First, thanks to all of you who have commented on the recent guest post in favor of maintaining Confederate monuments. A number of you have expressed concern about my decision to allow my guest to post anonymously. I understand your concerns and I am re-thinking my policy. For now I want to share a few thoughts in response to the content of the post.
I could not disagree more with the overall thrust of this piece. The author appears to be unaware of the underlying fact that the vast majority of these monuments were erected during the Jim Crow-era–a point at which African Americans were legally barred from taking part in public discussions (that involved their tax dollars) about how their community’s past would remember the Civil War. Many of the soldier monuments that the author fondly recalls were dedicated on court house grounds that regardless of their intent would have sent a specific messages to different segments of the community.
The author’s tendency to reduce anyone who has questioned monuments as part of the ‘radical political left’ overlooks the decades long struggle on the part of black Americans and others who have campaigned in their local communities against the public display and sanctioning of Confederate iconography, including the battle flag. Does the author also believe that the battle flags should remain? They were as important a symbol of sacrifice and comradeship for the veterans, their children and grandchildren as the monuments themselves. This is little more than a straw man argument.
On the history of the battle flag the author falls into the same trap as others. This notion that the meaning of the battle flag was hijacked by white supremacists as symbols or rallying points of white supremacy ignores their role in an army whose goal was the creation of an independent slaveholding republic. It was no accident that the state of Mississippi adopted the battle flag in it state flag in the 1890s. It was no accident that the Dixiecrats adopted the flag in the 1940s. They understood the history and they also understood that the public would immediately recognize their goals. It was no accident that the flag was later adopted as a symbol of “massive resistance” against civil rights. And finally, it was no accident that Dylann Roof embraced it.
The author would also do well to read Joseph Glatthaar’s study of the Army of Northern Virginia. As Glatthaar notes, most soldiers may not have owned slaves, but a high percentage came from extended families that were slaveowners or had other interests in maintaining the institution. More importantly, slaveowners were over represented in the army, thus challenging the assumption that this was a ‘Rich Man’s War, Poor Man’s Fight.’ After 1863 and the issuance of the Emancipation Proclamation, Confederates were clear-eyed about just what was at stake. You can see this on battlefields in which they confronted black Union soldiers as well as in the very debate to enlist slaves into the army. The ANV functioned as the military extension of a government committed to defending slavery. There is no distinction to be made between the cause of the soldier and the nation he served.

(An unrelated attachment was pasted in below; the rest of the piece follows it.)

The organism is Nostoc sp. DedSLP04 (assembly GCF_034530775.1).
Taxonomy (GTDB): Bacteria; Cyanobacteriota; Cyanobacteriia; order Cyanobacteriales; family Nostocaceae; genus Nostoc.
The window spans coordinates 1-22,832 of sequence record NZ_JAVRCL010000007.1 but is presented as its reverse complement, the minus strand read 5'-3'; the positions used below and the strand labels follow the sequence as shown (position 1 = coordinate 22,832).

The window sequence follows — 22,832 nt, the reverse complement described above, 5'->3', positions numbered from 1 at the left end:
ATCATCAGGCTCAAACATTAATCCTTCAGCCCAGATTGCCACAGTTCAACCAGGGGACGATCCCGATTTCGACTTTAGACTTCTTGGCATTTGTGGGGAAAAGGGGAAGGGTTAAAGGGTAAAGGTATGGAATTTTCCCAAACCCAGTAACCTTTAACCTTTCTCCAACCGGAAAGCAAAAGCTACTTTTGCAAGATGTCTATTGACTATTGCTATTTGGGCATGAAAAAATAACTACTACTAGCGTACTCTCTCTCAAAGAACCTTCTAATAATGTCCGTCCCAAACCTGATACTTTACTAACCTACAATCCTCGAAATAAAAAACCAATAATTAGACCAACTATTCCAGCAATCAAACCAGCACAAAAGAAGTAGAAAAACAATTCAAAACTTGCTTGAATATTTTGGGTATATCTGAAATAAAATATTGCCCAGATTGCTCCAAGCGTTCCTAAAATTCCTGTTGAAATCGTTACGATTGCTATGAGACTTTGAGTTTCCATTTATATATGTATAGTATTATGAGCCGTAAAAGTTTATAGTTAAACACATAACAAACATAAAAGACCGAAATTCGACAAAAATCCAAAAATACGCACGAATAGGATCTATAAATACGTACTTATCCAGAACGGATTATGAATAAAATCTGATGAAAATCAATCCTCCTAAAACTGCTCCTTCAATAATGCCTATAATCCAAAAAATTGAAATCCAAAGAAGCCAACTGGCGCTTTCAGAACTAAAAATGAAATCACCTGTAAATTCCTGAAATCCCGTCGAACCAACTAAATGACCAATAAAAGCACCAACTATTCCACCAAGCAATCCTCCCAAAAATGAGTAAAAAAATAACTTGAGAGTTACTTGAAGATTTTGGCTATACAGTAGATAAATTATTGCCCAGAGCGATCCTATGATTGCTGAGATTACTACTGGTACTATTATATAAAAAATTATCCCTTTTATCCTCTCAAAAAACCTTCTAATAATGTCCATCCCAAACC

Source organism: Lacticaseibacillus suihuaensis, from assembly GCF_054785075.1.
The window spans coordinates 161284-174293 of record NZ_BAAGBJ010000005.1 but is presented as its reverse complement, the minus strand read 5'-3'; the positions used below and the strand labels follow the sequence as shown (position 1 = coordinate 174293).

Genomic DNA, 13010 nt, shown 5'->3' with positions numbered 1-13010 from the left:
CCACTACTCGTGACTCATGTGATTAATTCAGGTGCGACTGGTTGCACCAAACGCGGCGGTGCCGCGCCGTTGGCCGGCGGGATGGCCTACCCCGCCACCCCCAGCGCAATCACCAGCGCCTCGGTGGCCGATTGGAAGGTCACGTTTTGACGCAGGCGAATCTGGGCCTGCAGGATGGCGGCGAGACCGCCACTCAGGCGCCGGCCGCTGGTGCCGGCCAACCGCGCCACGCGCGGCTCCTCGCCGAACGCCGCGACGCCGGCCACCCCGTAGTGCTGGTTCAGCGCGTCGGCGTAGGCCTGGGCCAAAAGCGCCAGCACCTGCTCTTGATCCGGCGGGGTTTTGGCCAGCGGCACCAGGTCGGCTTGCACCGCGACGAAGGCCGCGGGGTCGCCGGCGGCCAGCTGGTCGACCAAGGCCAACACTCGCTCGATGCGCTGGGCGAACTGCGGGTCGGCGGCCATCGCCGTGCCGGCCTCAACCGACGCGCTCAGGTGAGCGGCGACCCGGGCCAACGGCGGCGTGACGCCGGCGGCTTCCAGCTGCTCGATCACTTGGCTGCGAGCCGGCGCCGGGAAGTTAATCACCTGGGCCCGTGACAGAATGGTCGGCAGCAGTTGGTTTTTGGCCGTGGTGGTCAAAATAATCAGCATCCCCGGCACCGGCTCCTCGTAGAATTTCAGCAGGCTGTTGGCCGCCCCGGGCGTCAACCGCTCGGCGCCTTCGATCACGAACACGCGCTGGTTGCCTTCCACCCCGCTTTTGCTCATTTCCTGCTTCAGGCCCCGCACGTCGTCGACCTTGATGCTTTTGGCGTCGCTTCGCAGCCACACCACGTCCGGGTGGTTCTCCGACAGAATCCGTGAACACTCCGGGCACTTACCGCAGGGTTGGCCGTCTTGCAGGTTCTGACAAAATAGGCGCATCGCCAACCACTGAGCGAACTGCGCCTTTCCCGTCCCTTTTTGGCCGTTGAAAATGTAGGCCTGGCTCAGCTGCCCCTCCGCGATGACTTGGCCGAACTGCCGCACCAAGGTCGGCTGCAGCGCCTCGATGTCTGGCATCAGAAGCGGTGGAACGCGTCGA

Monuments are an expression of the values of a specific time and place and they often themselves distort the history being commemorated. Look no further than the many monuments that portray African Americans as loyal slaves. Monuments are not timeless structures. The United States oversaw the destruction of monuments to the Nazi regime at the end of WWII. The Penn State community recently decided to remove a statue of football coach Joe Paterno. Americans removed a statue to King George III at the beginning of the American Revolution. No generation should expect that their work to shape society must be embraced by future generations.
We are under no moral obligation to maintain the monuments and statues of previous generations. While I am deeply saddened by the violence in Charlottesville and elsewhere I have consistently maintained that these debates are not only necessary, but welcome. The author only sees extremism and violence. I see people engaged in the vital work of community building and justice.
The author overlooks the fact that in many communities throughout the South a majority of the population never had the opportunity to engage in discussions about how the Civil War and the Confederacy would be remembered. Where are the monuments to the thousands of black southerners who fought for the Union? Where are the monuments to emancipation at the turn of the twentieth century? It is no accident that they are missing from this commemorative landscape. Indeed, the very monuments that were erected obscured and erased this history from the public memory. The author never comments on any betrayal of moral responsibility here.
But in distorting the past and engaging only a segment of the population these monuments helped to reinforce Jim-Crow white supremacy and segregation. In some cases this was their explicit intent, but it is a point that holds regardless of the intentions of the men and women who helped to dedicate and erect them. The author laments what he describes today as “run-amuck politically-correct presentism,” but such a label could just as easily be ascribed to many of these turn-of-the-century dedications.
The author concludes with the following: “And by all means permit the remaining monuments to stand, if for no other reason than to allow future generations the liberty of judging them for themselves.” The generations past that were prevented from doing so are now judging for themselves. We should allow that to continue.